Wednesday, February 27

The Power of "They"

This post has been updated to reflect current estimations for the largely unpaid for invasion and occupation of Iraq by U.S., private, and other forces.
If you want to be the president of the United States, you have to speak like the president. This means, among other things, identifying "enemies" by using vague third-person plural pronouns with abandon -- especially when discussing "terrorists," which, when you consider all the different (and many innocent) persons it has been applied to, is scarcely a surer target than indeterminate "they," "those," their," and "them." "Terrorists," or, for short, "they" (and its likenesses), are just two versions of the same dark cloud against which the leader of corporate America now expediently channels public energy and expense into hysterical group hate or--what often assures the same results--warps the general perception of history and current events.

Wroclaw Residence

By repeating the simple pronoun "they," spiced up here and there with neighboring adjectives like "ruthless" and "heartless," the leader discovers that he or she can wrench the people of TV LAND USA into a massive brain-lock and a state of nebulous dread. "They hate our freedom." "They hate us because we're so good." It hardly matters what material is stuffed into the predicate of such assertions, which perhaps explains why Bush's "because we're so good" did not at once evoke deafening and undying laughter. There, as always, the case is closed by the sweeping pronoun that comes first. "They are somehow analogous to a small group of people who we know did something wrong." "They are somehow connected to grave threats that may gather or wander or take a stroll through the park." And, an assertion that surely expresses the depth of metaphysical angst for any true patriot: "They are not us." Spoken in the earnestly menacing tone that many pretenders to the executive office seem to have practiced at their medicine-cabinet mirrors, any one of these could warrant all-out invasion of just about any country on earth.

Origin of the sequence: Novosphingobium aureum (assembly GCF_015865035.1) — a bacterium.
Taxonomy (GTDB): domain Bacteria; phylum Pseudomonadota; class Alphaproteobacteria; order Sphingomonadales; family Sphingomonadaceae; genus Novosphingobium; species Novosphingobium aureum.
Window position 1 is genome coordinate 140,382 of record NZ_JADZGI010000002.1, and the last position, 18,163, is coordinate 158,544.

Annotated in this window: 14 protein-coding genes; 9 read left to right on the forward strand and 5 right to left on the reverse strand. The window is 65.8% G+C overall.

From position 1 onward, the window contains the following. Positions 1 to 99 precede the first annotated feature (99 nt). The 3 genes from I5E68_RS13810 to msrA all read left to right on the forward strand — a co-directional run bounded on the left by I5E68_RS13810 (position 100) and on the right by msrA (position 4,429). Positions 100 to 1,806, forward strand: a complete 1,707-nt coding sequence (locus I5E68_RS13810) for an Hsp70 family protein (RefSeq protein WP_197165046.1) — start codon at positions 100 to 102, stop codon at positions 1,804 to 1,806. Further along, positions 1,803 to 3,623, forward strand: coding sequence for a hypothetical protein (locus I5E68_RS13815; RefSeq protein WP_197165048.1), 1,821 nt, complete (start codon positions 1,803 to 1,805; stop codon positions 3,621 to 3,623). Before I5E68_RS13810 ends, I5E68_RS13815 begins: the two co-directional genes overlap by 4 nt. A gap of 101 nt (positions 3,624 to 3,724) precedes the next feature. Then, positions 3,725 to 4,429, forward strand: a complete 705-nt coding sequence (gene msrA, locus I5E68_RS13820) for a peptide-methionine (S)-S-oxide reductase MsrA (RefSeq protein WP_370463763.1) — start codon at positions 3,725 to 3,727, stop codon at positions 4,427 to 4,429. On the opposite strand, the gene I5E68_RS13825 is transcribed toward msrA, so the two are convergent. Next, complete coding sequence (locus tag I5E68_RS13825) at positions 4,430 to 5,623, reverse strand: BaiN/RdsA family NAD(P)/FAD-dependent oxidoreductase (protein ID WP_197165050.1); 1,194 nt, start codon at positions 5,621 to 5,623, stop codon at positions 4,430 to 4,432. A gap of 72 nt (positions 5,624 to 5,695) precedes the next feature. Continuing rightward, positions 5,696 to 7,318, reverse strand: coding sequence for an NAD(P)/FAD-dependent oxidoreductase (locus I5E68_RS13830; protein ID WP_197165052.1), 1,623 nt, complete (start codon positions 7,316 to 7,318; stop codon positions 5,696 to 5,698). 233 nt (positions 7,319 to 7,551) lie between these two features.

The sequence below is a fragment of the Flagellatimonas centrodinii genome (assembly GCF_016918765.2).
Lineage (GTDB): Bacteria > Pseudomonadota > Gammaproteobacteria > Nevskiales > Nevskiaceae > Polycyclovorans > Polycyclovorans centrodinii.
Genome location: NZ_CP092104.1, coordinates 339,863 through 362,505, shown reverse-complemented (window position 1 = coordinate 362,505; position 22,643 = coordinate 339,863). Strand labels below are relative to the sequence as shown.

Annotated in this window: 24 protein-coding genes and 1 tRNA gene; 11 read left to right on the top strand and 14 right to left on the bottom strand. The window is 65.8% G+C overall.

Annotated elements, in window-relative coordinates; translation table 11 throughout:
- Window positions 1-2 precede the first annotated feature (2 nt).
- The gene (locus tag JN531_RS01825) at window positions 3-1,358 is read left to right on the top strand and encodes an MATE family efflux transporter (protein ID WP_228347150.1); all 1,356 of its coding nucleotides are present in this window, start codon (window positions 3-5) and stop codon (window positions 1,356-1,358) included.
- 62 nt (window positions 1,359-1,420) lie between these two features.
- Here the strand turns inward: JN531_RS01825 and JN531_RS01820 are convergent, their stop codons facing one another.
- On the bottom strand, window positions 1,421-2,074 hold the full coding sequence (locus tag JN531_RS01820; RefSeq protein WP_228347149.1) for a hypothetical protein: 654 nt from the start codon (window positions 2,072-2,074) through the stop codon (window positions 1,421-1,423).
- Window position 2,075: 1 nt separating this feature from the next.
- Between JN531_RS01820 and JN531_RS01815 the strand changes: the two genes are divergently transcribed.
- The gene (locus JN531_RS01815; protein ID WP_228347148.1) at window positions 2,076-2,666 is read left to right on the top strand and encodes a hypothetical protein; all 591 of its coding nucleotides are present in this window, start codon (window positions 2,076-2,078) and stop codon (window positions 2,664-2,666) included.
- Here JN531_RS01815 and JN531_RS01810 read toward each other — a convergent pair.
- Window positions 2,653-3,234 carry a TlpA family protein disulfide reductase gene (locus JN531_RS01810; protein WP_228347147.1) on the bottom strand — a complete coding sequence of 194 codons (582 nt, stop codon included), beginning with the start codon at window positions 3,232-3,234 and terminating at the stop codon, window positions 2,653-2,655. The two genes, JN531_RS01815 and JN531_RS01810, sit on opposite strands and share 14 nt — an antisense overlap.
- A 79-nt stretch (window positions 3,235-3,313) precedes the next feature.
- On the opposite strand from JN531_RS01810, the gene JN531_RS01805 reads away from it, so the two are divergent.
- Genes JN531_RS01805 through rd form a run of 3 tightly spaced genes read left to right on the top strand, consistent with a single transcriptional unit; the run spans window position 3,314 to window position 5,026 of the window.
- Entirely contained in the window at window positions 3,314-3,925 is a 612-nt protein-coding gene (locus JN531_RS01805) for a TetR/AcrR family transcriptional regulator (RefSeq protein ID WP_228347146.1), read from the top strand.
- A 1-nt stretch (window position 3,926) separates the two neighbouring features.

And so it is that, by virtue of "they," "those," "their," and "them," suspicion of evil is swiftly balled up into a target of general scorn. Little matter if the actual target turns out to be hundreds of thousands of civilians, as in Iraq, or if the cost of exterminating such civilians and destroying their society and poisoning their cities may surpass three trillion US dollars (which amounts to approximately $33,000 for each US household). The case was shut long before any of that was mentioned. And if actual threats emerge precisely because of this or that invasion, the leader will simply dispatch those into the same airy plurality that was at the root of evil in the first place. Let the pundits bicker over 'chronology.' After all, they still hate us, don't they?

Such thoughts occurred to me when I heard the following morsel of wisdom not from President Bush but from Senator Hillary Clinton, who, among other things, refers to the illegal and illegitimate US invasion of Iraq as a "war" while conflating the murderous invasion with the events of 9/11:

"I do think we are engaged in a war against heartless, ruthless enemies," she said. "If they could come after us again tomorrow they would do so."

Far be it from the public to ask, "Who the are 'they'?" "And why do we need to kill 'them'"? Or even, "How does denying Iraq its sovereignty or spitting in the face of democratic opinion there (which overwhelming calls for complete US withdrawal) protect 'us'"? Why does our "freedom" depend upon the annihilation of so many others? And so on.

It seems clear to me that calling "they" and "them" whoever happens to be next week's victims of US torture, aerial bombs, or radium-dipped weaponry is only the first step of dehumanization that is required by those who with the disinformed support of US citizens would crush Iraqi society to pieces and send all its humanity to hell for the sake of sucking the nation's oil from under it and leaving the Zionists in Israel to grin. Believe it or not, that's what they would not hesitate to do. That's the heartless, ruthless, and in the final analysis faceless plurality that wish to lead "us." It's amazing that, in listening to them, you might think that it is Americans who should feel some sort of privileged claim to the sentiment of terror... But if that is the case, is it because of the largely voiceless "they" that gets blamed tirelessly from election podiums and the White House, or is it rather because of those who are always blaming them?


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